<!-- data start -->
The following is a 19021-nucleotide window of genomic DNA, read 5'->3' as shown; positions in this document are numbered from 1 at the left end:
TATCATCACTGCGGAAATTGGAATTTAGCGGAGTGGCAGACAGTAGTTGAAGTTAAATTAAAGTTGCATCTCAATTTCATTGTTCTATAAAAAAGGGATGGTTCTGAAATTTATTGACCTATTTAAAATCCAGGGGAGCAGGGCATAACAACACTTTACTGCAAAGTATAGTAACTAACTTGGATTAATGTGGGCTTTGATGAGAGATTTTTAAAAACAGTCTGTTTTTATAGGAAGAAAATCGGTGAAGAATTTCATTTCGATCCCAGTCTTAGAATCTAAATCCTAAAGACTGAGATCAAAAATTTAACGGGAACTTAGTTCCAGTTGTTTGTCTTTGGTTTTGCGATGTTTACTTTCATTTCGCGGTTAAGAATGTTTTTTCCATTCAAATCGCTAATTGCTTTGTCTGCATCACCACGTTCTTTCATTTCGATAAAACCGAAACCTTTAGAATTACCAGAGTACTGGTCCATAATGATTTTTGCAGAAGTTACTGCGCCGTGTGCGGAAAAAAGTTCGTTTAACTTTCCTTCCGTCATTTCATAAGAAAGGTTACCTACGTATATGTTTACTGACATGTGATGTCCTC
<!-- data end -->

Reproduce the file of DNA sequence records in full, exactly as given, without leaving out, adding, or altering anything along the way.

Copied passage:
The following is a 19021-nucleotide window of genomic DNA, read 5'->3' as shown; positions in this document are numbered from 1 at the left end:
TATCATCACTGCGGAAATTGGAATTTAGCGGAGTGGCAGACAGTAGTTGAAGTTAAATTAAAGTTGCATCTCAATTTCATTGTTCTATAAAAAAGGGATGGTTCTGAAATTTATTGACCTATTTAAAATCCAGGGGAGCAGGGCATAACAACACTTTACTGCAAAGTATAGTAACTAACTTGGATTAATGTGGGCTTTGATGAGAGATTTTTAAAAACAGTCTGTTTTTATAGGAAGAAAATCGGTGAAGAATTTCATTTCGATCCCAGTCTTAGAATCTAAATCCTAAAGACTGAGATCAAAAATTTAACGGGAACTTAGTTCCAGTTGTTTGTCTTTGGTTTTGCGATGTTTACTTTCATTTCGCGGTTAAGAATGTTTTTTCCATTCAAATCGCTAATTGCTTTGTCTGCATCACCACGTTCTTTCATTTCGATAAAACCGAAACCTTTAGAATTACCAGAGTACTGGTCCATAATGATTTTTGCAGAAGTTACTGCGCCGTGTGCGGAAAAAAGTTCGTTTAACTTTCCTTCCGTCATTTCATAAGAAAGGTTACCTACGTATATGTTTACTGACATGTGATGTCCTC